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Woman and Music.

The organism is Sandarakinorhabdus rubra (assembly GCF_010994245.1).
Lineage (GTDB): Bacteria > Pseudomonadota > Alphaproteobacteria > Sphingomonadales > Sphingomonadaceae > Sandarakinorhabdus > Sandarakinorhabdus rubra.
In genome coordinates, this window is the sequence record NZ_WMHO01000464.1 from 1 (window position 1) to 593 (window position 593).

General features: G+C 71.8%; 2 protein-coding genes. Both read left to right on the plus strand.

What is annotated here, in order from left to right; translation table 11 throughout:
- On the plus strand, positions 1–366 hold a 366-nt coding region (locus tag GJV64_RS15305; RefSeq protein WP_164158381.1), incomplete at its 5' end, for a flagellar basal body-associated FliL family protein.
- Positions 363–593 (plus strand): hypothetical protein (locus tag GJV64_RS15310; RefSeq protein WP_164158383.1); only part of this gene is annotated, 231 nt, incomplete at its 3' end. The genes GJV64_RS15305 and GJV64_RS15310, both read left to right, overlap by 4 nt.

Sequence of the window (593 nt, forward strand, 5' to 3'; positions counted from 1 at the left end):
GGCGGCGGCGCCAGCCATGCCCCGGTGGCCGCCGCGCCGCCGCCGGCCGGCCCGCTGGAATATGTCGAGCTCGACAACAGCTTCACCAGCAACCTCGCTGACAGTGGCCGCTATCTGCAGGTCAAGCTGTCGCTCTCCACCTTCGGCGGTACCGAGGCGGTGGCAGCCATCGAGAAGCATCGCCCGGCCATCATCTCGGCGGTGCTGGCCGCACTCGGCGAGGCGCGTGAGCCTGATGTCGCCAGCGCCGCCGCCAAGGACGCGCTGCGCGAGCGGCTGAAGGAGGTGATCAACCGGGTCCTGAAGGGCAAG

The London “Lancet” is sufficiently ungallant to utter the following: “There is no room here for the contention that, as compared with the boy, the girl has not had fair play; that opportunities for cultivating the art have in her case been few, in his many. The reverse is the truth. If there is a branch of education in which girls have been schooled, to the neglect of every other, it is precisely that of music. It is among the primary subjects to which she is put, and among the very last she is allowed to leave off. Not one hour a day, but many hours out of the 24, are consumed by her at the pianoforte, to say nothing of other instruments, while singing lessons are usually given in supplement to these. It might have been, though, that if practice gives perfection, woman would have excelled her male counterpart, not only as an executant, but as a composer. But what are the facts ? In instrumental performance she cannot for a moment compare with him, while as to composition she is nowhere. Considering the time she has spent over it, her failure to evolve new harmonies, or even new melodies, is one of the most extraordinary enigmas in the history of the fine arts.”

 

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